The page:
Kate Bulkley, Media Analyst.

Despatches. Looking East for the key to pay TV

By Kate Bulkley

The Guardian

Monday Sept 11, 2006

The following correction was printed in the Guardian's Corrections and clarifications column, Wednesday September 13 2006

In the report below we said that "at the moment they [Russian language speakers in the UK] can only receive programmes via a 1.5m steerable dish". This is incorrect as RTR Planeta and Channel 1 Russia are available (without subscription) on Eutelsat Hot Bird at 13 deg east using a fixed 800mm dish.


Looking East for the key to pay TV A new player is about to enter the already competitive pay-TV market - a Russian service aimed at 500,000 expats in the UK.

The venture is one of a series of niche TV channels that will be delivered to subscribers over the internet, and eventually to broadband-enabled TVs.

Headed by ex-Sky TV commercial director Martin Goswami and Chris Griffin, who has worked at ITV as well as MTV, MoŽ TV (My TV) will broadcast more than 500 hours of programming.

This pay-TV service, which was funded with £9m of venture capital money, looks set to be the latest broadcast model, especially as the number of broadband homes rises.

Customers can pay for it on a per-view basis of 99p to £2.99 per programme or by an all-you-can-eat monthly £15 subscription. So far the fledgling company has spent roughly £150,000 on infrastructure and £75,000 will be spent to market the service to the UK Russian community. At the moment they can only recieve Russian programmes via a 1.5 metre steerable satellite dish.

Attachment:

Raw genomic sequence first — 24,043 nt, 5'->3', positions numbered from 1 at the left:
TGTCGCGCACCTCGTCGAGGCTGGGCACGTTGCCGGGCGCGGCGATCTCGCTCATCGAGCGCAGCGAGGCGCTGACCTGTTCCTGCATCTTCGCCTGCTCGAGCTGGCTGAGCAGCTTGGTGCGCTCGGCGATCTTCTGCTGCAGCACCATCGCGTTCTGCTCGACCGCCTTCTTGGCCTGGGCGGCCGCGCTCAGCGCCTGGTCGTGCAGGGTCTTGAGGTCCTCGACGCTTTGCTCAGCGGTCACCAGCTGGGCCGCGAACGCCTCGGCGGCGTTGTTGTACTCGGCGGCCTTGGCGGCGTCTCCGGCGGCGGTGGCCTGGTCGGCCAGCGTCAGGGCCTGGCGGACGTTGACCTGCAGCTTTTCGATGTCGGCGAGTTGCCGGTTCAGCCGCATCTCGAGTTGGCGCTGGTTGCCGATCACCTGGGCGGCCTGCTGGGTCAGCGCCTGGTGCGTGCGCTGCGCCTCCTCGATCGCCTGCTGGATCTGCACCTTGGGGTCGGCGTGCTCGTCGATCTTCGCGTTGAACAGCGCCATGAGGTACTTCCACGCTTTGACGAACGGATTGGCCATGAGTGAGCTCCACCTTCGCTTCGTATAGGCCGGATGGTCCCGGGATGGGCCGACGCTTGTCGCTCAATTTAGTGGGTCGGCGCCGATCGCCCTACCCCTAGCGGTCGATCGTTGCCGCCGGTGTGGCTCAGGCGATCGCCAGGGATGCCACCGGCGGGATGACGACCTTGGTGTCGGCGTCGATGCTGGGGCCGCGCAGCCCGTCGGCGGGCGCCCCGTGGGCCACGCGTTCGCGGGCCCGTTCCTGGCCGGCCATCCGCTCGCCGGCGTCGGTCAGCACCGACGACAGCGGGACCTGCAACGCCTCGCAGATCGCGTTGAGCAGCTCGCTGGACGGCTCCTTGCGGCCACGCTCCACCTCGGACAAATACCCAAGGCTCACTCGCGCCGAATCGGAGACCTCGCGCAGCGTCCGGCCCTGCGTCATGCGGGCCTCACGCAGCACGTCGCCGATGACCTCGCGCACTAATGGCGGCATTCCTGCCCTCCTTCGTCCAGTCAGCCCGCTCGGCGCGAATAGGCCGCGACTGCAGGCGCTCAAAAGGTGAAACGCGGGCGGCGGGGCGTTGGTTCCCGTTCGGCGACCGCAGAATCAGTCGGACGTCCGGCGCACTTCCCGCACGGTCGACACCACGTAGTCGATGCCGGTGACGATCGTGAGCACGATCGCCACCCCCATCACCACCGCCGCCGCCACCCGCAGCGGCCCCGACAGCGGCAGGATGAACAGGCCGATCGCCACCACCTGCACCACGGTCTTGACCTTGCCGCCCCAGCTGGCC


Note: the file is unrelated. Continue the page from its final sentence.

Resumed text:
Goswami and Griffin say that the break-even subscriber number for their company, which is called Aggregator, is just 80,000 subscribers.

Griffin, whose wife is Russian, says that getting the content right is key to the service and Aggregator has bought rights on a revenue share basis to everything from news to drama to kids' programming.

The company plans to have up to three more channels launched before the year's end. "This Russian channel alone is not a big business by itself, but the platform we are building on is potentially a big business," says Griffin.

But those sceptical about the Aggregator model say that the big players such as Sky, which has already launched its Sky-by-broadband service free to premium subscribers, are more likely to win out because they bring together in one place the most attractive content.

Arash Amel, head of broadband digital media at Screen Digest, reckons 70% of all online TV revenues will come from advertising (the content will be free to users) by 2010. "There are very few success stories with online subscription TV services," he says.


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